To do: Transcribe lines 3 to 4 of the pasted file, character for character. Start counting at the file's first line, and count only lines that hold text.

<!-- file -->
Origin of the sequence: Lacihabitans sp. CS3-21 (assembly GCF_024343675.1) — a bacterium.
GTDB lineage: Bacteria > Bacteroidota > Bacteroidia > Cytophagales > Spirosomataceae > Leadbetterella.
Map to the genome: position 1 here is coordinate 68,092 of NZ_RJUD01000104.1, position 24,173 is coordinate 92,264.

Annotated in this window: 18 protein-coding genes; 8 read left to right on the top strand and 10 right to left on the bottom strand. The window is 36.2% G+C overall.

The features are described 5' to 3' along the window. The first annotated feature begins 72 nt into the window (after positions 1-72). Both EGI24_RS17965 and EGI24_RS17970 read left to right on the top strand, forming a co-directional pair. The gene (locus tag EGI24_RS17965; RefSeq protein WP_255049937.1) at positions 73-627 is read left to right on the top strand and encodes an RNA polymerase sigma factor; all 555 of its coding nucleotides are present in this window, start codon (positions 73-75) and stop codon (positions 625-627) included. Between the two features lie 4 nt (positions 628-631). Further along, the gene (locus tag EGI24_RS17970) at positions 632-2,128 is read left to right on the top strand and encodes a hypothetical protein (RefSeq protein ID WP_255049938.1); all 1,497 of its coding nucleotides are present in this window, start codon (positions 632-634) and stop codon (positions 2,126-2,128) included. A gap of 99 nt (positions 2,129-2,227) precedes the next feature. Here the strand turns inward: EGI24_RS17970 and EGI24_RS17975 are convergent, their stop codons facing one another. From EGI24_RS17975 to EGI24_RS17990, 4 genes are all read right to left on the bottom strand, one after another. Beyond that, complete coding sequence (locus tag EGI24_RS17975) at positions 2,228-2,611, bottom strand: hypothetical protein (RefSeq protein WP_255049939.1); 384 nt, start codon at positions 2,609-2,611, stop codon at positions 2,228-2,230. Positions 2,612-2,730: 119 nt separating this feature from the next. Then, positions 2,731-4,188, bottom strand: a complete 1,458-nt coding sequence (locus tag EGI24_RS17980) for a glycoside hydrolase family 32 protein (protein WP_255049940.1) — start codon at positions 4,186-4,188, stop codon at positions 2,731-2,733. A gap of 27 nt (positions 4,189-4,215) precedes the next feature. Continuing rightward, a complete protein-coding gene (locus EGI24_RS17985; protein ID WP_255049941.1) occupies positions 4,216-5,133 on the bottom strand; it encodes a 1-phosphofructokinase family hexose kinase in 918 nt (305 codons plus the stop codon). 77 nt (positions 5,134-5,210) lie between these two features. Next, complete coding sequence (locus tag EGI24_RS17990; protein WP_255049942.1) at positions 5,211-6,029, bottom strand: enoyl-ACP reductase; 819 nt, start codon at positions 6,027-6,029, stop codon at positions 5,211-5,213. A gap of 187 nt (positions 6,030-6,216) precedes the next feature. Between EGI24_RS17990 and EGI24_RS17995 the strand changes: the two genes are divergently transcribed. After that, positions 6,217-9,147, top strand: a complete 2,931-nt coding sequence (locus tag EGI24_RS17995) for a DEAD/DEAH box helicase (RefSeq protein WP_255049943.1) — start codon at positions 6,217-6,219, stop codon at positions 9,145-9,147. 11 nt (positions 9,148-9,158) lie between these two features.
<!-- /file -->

Map to the genome: position 1 here is coordinate 68,092 of NZ_RJUD01000104.1, position 24,173 is coordinate 92,264.

Annotated in this window: 18 protein-coding genes; 8 read left to right on the top strand and 10 right to left on the bottom strand. The window is 36.2% G+C overall.